Control the order of Attribute Based Validation and Stop the firing of Validation on First Failure

Topics: Validation Application Block
Feb 21, 2011 at 12:33 PM

Hi,

I am trying to achieve the following, would like to know how to achieve this.

There is a property on my domain object which needs to be validated. I have 3 validators on that property

        [StringLengthValidator(6, 50, MessageTemplate = "UserName Not valid!!! Please enter between 10 and 25 characters.", Ruleset = "Users")]
        [NotNullValidator(Ruleset = "Users", MessageTemplate = "UserName Is Null!!!")]
        [RegexValidator("[a-z]",Ruleset = "Users", MessageTemplate = "Not a alphabet")]
        public string UserName
        {
            get { return mUserName; }
            set { mUserName = value; }
        }
        private string mUserName;
I have two requirements

  •  The requirement is how do I control the order of execution of these validators. Though I know a group of validations get fired at one stretch like Required field validators then Range Validators etc. I would like to find out how do I control the order of execution of individual groups and then also the complete execution.
  • Now once I could control the order of execution, I would like the execution to stop on the first validation failure. i.e. As the validations starts firing one by one on the domain object the moment a validation fails, no more validation is to be fired and the last validation error is returned.

I am aware of two composite validations "AndCompositeValidator" and "OrCompositeValidator", would like to know when is the respective types created, and do these give any advantage of controlling the order.

I am also aware of Validation Handlers being able to have order named property, but would like to know how to use it and does it any way help me in fulfilling my requirement.

Pankaj

Feb 22, 2011 at 6:57 AM

As far as I know, you cannot intercept the execution of each validators. As what you have also observed all validators is being assess all at once. And I'm not aware of any workaround on how will be the best approach to address your scenario.

As for CompositeValidator, these validators are ussually used in cases where complex validation logic is needed. Especially if you would need to group some validators. I also don't think this may be useful for identifying the order of your validators. (For references on CompositeValidator you can also check the documentation for more details - And Composite Validator and Or Composite Validator).

And as for the Validation Call Handlers, it is specifically being used in Policy Injection in cases you would want to implement an interception that will trigger calling EntLib's Validation App Block. The Order Property is actually a common property for all the call handlers which specifies the position of the handler within the policy handler chain.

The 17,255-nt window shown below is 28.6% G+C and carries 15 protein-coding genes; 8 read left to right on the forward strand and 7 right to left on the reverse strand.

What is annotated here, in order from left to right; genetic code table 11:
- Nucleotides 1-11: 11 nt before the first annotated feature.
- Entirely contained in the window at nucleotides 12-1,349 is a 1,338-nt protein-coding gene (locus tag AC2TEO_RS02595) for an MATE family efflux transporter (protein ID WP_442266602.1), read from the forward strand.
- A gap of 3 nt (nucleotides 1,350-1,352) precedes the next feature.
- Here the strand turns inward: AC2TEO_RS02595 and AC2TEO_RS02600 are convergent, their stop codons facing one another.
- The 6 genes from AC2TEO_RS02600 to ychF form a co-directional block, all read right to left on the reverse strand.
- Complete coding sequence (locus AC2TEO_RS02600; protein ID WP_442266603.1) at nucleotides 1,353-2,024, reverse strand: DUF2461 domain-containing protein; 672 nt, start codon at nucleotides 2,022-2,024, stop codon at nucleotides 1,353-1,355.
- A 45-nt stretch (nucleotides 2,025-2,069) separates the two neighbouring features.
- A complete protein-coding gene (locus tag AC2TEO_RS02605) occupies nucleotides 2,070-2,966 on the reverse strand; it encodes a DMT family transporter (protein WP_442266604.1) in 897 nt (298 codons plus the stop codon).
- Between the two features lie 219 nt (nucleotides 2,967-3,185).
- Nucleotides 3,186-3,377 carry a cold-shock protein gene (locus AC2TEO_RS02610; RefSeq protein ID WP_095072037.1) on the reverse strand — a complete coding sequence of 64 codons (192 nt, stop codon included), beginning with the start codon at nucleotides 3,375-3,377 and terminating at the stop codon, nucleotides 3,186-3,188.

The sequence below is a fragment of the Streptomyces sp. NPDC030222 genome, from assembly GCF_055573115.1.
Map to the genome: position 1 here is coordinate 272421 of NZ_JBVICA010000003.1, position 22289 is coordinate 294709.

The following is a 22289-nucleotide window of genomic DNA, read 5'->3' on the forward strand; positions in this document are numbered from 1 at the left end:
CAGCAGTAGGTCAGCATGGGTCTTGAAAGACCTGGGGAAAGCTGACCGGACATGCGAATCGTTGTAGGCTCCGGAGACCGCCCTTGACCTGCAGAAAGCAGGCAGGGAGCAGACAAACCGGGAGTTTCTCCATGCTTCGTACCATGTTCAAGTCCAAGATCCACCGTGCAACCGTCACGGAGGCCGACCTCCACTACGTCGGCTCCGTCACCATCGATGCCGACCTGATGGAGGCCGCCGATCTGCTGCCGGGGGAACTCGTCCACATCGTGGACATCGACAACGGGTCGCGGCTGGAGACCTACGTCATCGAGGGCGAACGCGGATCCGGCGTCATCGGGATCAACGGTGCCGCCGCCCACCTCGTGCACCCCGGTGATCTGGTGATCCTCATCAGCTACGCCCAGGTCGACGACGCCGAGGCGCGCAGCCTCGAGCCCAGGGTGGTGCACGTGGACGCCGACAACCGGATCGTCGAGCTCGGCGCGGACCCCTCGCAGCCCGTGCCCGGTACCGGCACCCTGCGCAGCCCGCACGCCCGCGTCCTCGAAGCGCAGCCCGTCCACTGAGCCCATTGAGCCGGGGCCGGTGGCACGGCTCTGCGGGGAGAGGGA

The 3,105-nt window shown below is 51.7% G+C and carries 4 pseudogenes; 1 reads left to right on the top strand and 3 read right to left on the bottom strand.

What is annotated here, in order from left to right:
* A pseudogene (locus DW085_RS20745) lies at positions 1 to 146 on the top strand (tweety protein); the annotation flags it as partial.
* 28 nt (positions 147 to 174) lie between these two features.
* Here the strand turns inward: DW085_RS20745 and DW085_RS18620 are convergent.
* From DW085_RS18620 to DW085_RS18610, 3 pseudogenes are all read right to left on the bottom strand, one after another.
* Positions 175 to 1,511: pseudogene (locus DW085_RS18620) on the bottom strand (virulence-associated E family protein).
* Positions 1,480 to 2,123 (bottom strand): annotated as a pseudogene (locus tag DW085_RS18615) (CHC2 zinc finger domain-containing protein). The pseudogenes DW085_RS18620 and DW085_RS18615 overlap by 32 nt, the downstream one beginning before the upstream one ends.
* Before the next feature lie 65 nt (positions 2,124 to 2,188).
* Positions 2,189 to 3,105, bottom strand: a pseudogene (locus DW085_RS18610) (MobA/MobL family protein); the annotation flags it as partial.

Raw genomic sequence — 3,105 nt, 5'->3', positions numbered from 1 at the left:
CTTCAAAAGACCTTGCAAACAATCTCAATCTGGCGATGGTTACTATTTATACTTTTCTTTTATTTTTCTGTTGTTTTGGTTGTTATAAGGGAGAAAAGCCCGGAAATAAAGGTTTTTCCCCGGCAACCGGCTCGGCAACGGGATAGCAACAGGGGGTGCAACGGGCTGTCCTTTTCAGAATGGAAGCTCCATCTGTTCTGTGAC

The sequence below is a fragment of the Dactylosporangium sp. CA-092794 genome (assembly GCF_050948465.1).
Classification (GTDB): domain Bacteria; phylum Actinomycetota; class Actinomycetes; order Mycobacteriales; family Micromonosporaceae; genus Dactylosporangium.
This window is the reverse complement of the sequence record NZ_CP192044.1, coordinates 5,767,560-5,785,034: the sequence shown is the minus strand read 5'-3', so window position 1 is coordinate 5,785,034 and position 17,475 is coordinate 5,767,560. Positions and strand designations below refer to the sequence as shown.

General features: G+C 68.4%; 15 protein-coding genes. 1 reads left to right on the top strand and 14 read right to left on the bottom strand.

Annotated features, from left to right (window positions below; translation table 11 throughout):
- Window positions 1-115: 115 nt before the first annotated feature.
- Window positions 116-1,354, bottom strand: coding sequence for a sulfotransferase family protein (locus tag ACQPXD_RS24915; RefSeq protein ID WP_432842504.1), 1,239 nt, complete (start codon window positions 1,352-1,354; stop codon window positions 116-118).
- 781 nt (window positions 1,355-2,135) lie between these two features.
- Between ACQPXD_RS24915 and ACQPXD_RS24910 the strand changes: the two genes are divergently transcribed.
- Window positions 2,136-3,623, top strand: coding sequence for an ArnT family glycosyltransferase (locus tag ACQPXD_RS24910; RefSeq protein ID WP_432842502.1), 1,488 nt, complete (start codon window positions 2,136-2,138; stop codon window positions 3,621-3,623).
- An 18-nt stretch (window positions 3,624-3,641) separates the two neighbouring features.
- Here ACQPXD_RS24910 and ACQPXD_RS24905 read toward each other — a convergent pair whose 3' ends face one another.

Gino Terrado
Global Technologies and Solutions
Avanade, Inc.
entlib.support@avanade.com

Apr 1, 2011 at 6:10 PM

Thanks for the information.

We solved the problem by creating a validator of our own derived from the base validator.

Pankaj

May 10, 2011 at 2:57 PM

Hi, even with a custom validator derived from the base validator, how can it resolve the problem of validation firing order ?

May 11, 2011 at 6:25 AM

Hi,

Inside the DoValidate method of your custom validator, you can have nested conditions so it may look like you are validating in order. Here is a simple example of an email domain validator:

 public EmailDomainValidator()
      : base(nullnull)
{
      _domains = new List<string>(new string[] { ".com"
".net"".gov"".org"".edu", ".mil" });
}
 
public EmailDomainValidator(params string[] acceptedDomains)
      : base(nullnull)
{
      _domains = new List<string>(acceptedDomains);
}

 
protected override void DoValidate(string objectToValidate, object
  currentTarget, string key, ValidationResults validationResults)
{
  if (!string.IsNullOrEmpty(objectToValidate) && objectToValidate.Length >= 6)
  {
    string extension = 
 objectToValidate.Substring(objectToValidate.LastIndexOf
      ('.'));
 
    if (!_domains.Contains(extension))
      validationResults.AddResult(new ValidationResult(@
        "The email address domain is not acceptable ", 
 currentTarget, key, null,
        this));
  }
  else
    validationResults.AddResult(new ValidationResult(@
      "The email address must be longer ", 
 currentTarget,key, nullthis));
}

In the example, you can see that it validates first if the email is null or empty or is greater than 6 characters. If the conditions are met, then it will proceed validating the domain otherwise it will return "The email address must be longer" message.

 

Noel Angelo Bolasoc
Global Technologies and Solutions
Avanade, Inc.
entlib.support@avanade.com